Last year, Sony Ericsson was criticized heavily for releasing a sub-par high-end Android phone, the X10. To add to their woes, the company took ages to update the handset to Android 2.1 Éclair, and decided not to upgrade the handset to Android 2.2 FroYo. For developers, the locked boot loader on SE’s handsets made things tough for them.

However, since the beginning of this year the company has changed for good. The 2011 range of Xperia handsets have decent specs, and most important ran the latest version of Android Gingerbread. The company has also been providing timely software updates to its Xperia handsets, with every new software update adding new features. The company also released a boot loader unlocking tool for its handsets, and wrote a guide on how to build a Linux kernel, showing their support to the developers and their work.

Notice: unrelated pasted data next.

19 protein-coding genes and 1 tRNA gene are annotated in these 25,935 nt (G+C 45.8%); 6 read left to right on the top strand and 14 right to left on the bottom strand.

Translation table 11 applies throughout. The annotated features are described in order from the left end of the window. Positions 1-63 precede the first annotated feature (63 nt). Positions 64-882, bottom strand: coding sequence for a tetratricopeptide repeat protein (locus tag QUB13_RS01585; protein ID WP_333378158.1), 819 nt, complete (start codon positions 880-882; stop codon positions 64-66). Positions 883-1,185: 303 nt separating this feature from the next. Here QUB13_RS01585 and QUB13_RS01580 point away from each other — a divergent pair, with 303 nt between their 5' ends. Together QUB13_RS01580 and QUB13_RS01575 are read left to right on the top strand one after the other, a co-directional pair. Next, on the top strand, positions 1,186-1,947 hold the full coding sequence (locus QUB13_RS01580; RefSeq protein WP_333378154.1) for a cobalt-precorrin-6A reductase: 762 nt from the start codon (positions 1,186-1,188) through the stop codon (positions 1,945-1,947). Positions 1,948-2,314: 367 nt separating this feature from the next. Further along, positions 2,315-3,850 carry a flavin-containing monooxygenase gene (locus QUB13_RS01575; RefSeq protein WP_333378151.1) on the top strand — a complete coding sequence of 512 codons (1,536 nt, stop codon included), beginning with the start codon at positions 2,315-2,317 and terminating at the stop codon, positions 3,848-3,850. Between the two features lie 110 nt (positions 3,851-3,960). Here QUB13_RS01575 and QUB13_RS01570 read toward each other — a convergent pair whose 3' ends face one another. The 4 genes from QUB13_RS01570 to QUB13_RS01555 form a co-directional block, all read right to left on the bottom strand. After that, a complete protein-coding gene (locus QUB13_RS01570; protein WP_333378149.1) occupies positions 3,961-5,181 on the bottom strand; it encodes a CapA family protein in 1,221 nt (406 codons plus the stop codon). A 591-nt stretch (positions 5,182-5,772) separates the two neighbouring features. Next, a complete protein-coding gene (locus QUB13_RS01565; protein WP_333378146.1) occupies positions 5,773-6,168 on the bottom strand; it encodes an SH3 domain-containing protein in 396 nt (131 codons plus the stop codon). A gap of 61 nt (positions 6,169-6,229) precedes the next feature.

Today, in a bid to support help the developers more, the company has decided to assist the FreeXperiagroup of developers. The FreeXperia’ group of developers have played a major role in bringing CyanogenMod 7 to all Xperia handsets. However, the CM7 ROM for all Xperia handsets have one major issue the camera does not work properly. This is because Sony uses some proprietary drivers for their camera module, making things tough for developers to reverse engineer them.

Now, Sony Ericsson has decided to help the FreeXperia’ team of developers on many issues, including the camera, where they will be providing debugged and rebuilt library binaries to them. SE will also be supporting the devs. by providing them with approximately 20 devices.

Earlier this year, Samsung also supported the Team Hacksung’ developers by providing them with a Samsung Galaxy S II. However, while the developers have been successful in porting CM7 to the device, there are still some major issues to be resolved, including Bluetooth audio (A2DP). Hopefully, Samsung will learn something from Sony Ericsson and help the Team Hacksung developers with the Bluetooth Audio issue.